GOP reveals midterm blueprintPolitico August 17 2010 By Alex Isenstadt
The GOP blueprint for winning control of the House is rapidly coming into focus, with the National Republican Congressional Committee readying a $22 million TV ad blitz aimed at a handful of powerful, long-serving incumbents and several dozen of the most junior members of the Democratic majority.
POLITICO has learned that the Republican campaign arm will invest in 41 districts around the nation in its first wave of television commercial reservations — a target list that ranges from powerful veterans such as House Budget Committee Chairman John Spratt of South Carolina and Rep. Chet Edwards of Texas, an Appropriations Committee cardinal, to endangered freshmen legislators including Reps. Alan Grayson of Florida, Betsy Markey of Colorado and Harry Teague of New Mexico.
The reservations, which were confirmed to POLITICO by several senior party officials familiar with the buy, provide the clearest snapshot yet of the GOP’s strategy for erasing the 39-seat Democratic advantage in the House — an approach that is contingent on picking off a large number of Democrats elected in 2006 and 2008, in addition to a handful of longtime incumbents.
While Democrats have reserved ad time in 60 races to date, the vast majority of those reservations — 54 of them — are designed to protect vulnerable incumbents. Republicans, on the other hand, are investing in an almost entirely offensive effort. Of the 41 seats covered in the NRCC buy, 40 are currently held by Democrats.
The bulk of the Democrats in the crosshairs are vulnerable first-term legislators sitting in Republican-oriented seats. Many are clustered in the South, including Reps. Bobby Bright of Alabama, Suzanne Kosmas of Florida, Travis Childers of Mississippi, Thomas Perriello of Virginia and Glenn Nye of Virginia.
Republicans also are looking toward a handful of Republican-leaning seats that have been left vacant by Democratic retirements. Among them: Arkansas’s 1st District, Indiana’s 8th District, Kansas’s 3rd District and Tennessee’s 8th District.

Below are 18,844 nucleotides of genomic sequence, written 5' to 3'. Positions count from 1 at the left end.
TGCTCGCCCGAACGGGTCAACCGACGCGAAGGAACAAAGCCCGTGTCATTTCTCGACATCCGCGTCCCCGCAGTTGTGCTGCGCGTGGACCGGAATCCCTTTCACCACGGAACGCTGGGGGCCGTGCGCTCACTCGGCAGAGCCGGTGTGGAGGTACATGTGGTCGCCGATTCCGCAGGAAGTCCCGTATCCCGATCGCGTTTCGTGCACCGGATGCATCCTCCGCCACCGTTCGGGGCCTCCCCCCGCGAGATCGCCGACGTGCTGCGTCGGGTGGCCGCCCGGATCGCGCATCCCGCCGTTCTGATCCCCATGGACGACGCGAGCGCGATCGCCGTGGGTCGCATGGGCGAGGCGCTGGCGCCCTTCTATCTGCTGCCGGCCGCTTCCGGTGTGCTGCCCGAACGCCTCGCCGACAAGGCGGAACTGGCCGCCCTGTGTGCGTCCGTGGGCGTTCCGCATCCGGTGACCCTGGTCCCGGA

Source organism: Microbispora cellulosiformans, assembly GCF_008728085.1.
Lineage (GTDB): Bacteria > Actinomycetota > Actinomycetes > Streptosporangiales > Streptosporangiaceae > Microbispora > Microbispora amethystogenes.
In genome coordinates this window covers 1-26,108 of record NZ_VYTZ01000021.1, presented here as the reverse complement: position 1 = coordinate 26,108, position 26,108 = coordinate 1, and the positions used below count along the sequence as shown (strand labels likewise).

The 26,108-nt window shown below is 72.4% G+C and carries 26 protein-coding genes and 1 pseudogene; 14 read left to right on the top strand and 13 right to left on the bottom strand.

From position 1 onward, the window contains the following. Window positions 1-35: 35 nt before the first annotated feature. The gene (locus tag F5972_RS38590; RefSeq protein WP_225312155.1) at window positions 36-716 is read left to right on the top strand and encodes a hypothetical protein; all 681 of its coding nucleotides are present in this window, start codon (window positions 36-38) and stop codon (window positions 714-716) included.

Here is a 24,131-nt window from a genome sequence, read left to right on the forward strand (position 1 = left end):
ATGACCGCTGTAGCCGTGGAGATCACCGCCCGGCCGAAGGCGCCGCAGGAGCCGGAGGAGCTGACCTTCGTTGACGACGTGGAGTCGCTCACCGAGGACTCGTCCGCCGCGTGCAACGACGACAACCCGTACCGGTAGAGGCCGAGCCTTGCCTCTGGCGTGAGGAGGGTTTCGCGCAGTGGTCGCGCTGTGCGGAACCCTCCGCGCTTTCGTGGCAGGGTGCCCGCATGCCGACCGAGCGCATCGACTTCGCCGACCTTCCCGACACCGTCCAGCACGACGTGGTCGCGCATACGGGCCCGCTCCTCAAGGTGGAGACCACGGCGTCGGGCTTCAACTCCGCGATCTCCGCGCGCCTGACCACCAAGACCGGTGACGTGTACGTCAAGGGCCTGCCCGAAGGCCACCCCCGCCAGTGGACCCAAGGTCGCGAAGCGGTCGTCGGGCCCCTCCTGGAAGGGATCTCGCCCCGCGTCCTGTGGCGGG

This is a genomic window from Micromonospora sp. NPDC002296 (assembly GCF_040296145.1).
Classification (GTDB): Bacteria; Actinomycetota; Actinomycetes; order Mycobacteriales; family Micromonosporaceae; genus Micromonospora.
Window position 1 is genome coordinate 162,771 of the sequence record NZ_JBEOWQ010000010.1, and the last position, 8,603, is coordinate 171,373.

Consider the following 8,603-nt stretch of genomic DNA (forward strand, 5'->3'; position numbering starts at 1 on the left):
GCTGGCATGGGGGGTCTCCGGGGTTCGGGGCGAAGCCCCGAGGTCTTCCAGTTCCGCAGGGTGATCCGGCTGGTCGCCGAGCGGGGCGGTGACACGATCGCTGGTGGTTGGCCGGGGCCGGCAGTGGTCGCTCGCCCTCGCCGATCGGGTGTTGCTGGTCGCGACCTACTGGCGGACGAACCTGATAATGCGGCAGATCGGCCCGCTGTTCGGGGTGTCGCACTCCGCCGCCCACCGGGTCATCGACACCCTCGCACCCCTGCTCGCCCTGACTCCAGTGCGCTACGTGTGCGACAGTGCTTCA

A number of seasoned Capitol Hill veterans are being singled out for rough treatment. Reps. Ben Chandler of Kentucky, Ciro Rodriguez of Texas, Earl Pomeroy of North Dakota, Allen Boyd of Florida, Edwards and Spratt — all of who face their most difficult reelection campaigns in years — are on the GOP fall hit list.
In a nod to the perilous election environment, Republicans also are probing for fresh pickup opportunities in Republican-friendly districts that, until recently, looked to be locked down by savvy Democrats. Reps. Jim Marshall of Georgia, Jerry McNerney of California and Baron Hill of Indiana — all of who hold wide cash on hand advantages over their opponents and won by comfortable margins in 2008 — will have ads run against them.
Despite the NRCC’s muscle-flexing, money remains a major obstacle in their pursuit of a majority. The Democratic Congressional Campaign Committee revealed two weeks ago that it was reserving more than $49 million in ad time — much of it to defend imperiled incumbents — a firewall that reflected the committee’s ability to use its financial strength to protect its majority. The DCCC has $34 million in the bank, doubling the NRCC’s $17 million.